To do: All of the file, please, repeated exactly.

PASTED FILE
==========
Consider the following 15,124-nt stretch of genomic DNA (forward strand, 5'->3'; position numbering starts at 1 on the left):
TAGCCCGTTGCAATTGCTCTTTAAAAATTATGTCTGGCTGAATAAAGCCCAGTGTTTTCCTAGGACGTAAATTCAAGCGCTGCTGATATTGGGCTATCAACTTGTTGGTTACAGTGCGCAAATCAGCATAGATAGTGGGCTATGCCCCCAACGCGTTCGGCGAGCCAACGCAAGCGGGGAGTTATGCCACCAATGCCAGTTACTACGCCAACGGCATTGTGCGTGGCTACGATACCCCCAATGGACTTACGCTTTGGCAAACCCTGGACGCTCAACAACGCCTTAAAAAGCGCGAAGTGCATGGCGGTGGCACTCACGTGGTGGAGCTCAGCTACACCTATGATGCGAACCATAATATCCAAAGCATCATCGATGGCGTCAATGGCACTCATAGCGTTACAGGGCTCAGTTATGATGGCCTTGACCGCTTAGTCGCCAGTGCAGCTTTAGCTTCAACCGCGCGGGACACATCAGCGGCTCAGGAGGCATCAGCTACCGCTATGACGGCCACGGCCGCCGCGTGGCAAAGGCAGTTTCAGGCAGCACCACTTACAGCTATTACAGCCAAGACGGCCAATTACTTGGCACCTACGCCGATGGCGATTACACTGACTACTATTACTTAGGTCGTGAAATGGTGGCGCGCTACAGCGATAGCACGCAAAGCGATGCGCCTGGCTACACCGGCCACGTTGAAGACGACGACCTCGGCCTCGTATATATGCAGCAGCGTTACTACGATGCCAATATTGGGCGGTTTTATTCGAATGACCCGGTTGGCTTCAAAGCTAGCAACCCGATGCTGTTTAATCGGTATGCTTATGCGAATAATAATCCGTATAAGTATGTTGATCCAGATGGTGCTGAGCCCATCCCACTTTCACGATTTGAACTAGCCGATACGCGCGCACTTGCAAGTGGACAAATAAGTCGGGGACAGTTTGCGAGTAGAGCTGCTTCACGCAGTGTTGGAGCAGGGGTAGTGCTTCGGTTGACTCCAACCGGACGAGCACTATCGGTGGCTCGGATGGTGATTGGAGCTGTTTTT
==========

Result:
Consider the following 15,124-nt stretch of genomic DNA (forward strand, 5'->3'; position numbering starts at 1 on the left):
TAGCCCGTTGCAATTGCTCTTTAAAAATTATGTCTGGCTGAATAAAGCCCAGTGTTTTCCTAGGACGTAAATTCAAGCGCTGCTGATATTGGGCTATCAACTTGTTGGTTACAGTGCGCAAATCAGCATAGATAGTGGGCTATGCCCCCAACGCGTTCGGCGAGCCAACGCAAGCGGGGAGTTATGCCACCAATGCCAGTTACTACGCCAACGGCATTGTGCGTGGCTACGATACCCCCAATGGACTTACGCTTTGGCAAACCCTGGACGCTCAACAACGCCTTAAAAAGCGCGAAGTGCATGGCGGTGGCACTCACGTGGTGGAGCTCAGCTACACCTATGATGCGAACCATAATATCCAAAGCATCATCGATGGCGTCAATGGCACTCATAGCGTTACAGGGCTCAGTTATGATGGCCTTGACCGCTTAGTCGCCAGTGCAGCTTTAGCTTCAACCGCGCGGGACACATCAGCGGCTCAGGAGGCATCAGCTACCGCTATGACGGCCACGGCCGCCGCGTGGCAAAGGCAGTTTCAGGCAGCACCACTTACAGCTATTACAGCCAAGACGGCCAATTACTTGGCACCTACGCCGATGGCGATTACACTGACTACTATTACTTAGGTCGTGAAATGGTGGCGCGCTACAGCGATAGCACGCAAAGCGATGCGCCTGGCTACACCGGCCACGTTGAAGACGACGACCTCGGCCTCGTATATATGCAGCAGCGTTACTACGATGCCAATATTGGGCGGTTTTATTCGAATGACCCGGTTGGCTTCAAAGCTAGCAACCCGATGCTGTTTAATCGGTATGCTTATGCGAATAATAATCCGTATAAGTATGTTGATCCAGATGGTGCTGAGCCCATCCCACTTTCACGATTTGAACTAGCCGATACGCGCGCACTTGCAAGTGGACAAATAAGTCGGGGACAGTTTGCGAGTAGAGCTGCTTCACGCAGTGTTGGAGCAGGGGTAGTGCTTCGGTTGACTCCAACCGGACGAGCACTATCGGTGGCTCGGATGGTGATTGGAGCTGTTTTT